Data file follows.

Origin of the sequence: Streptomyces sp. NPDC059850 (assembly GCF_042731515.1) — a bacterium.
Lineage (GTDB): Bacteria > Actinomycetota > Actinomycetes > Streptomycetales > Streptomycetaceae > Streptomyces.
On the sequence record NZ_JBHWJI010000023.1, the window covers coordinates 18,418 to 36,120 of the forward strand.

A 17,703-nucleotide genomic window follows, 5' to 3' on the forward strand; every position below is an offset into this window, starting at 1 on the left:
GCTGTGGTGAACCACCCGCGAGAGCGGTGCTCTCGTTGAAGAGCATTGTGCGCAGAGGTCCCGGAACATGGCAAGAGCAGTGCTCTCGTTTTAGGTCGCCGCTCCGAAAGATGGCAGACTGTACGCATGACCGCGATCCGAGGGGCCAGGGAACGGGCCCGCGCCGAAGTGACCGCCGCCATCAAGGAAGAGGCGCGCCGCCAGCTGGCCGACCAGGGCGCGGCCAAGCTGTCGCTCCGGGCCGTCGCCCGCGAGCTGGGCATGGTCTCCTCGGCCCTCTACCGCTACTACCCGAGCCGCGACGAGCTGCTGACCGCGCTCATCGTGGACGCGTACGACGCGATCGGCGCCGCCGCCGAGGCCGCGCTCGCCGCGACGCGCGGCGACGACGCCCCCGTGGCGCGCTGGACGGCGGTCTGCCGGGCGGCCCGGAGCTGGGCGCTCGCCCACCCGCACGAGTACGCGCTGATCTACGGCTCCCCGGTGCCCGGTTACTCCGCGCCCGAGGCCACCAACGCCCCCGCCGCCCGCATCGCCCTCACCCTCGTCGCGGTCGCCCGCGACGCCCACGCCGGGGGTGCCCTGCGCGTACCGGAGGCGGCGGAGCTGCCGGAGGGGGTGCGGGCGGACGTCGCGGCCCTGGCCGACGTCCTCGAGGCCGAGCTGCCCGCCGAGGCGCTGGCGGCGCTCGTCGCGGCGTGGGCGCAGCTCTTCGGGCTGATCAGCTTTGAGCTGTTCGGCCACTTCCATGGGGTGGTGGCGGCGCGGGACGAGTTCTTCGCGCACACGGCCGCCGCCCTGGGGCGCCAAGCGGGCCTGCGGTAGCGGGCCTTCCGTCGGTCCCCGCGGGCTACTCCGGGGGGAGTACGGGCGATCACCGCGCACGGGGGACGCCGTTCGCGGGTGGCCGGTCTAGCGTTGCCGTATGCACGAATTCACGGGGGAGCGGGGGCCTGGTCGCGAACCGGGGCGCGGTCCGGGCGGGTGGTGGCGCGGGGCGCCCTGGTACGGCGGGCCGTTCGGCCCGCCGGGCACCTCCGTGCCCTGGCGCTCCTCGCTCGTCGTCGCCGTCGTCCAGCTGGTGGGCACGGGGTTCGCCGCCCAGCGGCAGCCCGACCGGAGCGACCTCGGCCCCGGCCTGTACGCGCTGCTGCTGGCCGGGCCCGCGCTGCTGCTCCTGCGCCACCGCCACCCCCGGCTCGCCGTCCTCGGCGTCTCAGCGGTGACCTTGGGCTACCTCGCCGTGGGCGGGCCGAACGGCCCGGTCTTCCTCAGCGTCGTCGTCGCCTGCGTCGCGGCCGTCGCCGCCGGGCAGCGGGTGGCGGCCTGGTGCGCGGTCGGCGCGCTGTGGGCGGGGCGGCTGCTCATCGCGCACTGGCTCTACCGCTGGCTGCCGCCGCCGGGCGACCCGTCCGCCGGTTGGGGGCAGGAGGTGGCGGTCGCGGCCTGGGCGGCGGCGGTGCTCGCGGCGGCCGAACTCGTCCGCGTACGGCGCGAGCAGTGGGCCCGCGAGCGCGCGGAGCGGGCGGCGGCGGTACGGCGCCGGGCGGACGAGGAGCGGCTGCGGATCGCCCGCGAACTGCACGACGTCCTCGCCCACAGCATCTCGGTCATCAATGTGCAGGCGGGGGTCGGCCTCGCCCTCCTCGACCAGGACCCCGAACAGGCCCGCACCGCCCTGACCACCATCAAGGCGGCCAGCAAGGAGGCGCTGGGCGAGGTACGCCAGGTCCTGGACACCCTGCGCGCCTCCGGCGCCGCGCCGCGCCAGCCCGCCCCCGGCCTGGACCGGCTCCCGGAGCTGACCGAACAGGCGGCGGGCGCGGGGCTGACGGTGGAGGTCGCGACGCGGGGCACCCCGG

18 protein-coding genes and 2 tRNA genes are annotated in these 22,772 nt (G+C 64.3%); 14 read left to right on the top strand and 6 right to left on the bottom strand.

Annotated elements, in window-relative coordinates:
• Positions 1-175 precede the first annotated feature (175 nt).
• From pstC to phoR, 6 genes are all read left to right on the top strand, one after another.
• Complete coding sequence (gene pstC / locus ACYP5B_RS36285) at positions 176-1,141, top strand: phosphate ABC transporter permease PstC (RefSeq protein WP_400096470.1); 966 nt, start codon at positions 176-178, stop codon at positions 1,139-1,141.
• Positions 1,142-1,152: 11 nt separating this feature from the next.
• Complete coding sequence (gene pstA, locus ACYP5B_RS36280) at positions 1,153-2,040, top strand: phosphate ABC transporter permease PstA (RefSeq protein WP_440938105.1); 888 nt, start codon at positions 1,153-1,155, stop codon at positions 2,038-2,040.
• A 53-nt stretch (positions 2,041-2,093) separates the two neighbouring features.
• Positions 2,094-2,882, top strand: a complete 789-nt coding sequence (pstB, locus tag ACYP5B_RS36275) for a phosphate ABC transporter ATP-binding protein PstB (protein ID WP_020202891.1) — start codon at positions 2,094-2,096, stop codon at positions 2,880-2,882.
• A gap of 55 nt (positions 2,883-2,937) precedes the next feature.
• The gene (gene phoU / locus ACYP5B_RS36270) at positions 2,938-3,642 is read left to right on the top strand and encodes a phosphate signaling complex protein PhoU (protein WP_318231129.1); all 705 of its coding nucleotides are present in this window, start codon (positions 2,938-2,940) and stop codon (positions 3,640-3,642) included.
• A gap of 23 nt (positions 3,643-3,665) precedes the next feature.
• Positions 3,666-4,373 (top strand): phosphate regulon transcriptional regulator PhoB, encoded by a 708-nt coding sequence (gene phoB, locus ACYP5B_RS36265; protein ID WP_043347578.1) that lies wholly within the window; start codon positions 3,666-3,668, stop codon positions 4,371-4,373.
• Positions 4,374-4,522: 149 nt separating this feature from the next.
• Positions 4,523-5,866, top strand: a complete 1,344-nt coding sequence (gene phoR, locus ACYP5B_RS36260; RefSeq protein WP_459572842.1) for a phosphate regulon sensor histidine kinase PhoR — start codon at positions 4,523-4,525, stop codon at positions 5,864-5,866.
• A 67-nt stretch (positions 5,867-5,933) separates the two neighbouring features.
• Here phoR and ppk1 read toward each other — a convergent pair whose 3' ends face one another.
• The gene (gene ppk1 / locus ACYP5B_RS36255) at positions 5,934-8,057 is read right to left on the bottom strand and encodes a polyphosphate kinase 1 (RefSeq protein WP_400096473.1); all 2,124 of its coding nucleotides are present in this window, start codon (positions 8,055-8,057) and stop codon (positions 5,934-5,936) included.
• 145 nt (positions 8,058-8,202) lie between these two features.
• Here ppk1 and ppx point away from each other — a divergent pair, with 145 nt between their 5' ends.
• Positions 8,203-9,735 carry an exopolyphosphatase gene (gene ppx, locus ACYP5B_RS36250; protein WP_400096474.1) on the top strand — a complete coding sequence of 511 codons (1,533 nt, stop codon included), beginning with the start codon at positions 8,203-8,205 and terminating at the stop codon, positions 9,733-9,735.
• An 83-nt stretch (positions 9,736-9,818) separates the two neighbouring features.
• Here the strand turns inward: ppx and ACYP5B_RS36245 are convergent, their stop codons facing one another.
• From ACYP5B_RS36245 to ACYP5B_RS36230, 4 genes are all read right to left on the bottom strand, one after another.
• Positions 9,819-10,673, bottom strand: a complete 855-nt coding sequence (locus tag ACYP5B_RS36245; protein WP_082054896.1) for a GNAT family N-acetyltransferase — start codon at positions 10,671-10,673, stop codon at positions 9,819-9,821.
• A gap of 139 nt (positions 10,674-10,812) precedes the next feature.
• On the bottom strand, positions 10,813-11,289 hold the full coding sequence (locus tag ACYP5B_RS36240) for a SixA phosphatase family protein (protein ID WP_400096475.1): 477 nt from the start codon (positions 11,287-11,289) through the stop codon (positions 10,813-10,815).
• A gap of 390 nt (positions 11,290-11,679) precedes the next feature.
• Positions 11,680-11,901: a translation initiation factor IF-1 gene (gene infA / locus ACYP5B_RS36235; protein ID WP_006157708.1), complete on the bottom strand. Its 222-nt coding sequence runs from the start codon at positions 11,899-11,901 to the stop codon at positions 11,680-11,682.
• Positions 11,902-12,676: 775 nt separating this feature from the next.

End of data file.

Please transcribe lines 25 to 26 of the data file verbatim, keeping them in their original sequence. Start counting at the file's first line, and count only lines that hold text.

• Here ppk1 and ppx point away from each other — a divergent pair, with 145 nt between their 5' ends.
• Positions 8,203-9,735 carry an exopolyphosphatase gene (gene ppx, locus ACYP5B_RS36250; protein WP_400096474.1) on the top strand — a complete coding sequence of 511 codons (1,533 nt, stop codon included), beginning with the start codon at positions 8,203-8,205 and terminating at the stop codon, positions 9,733-9,735.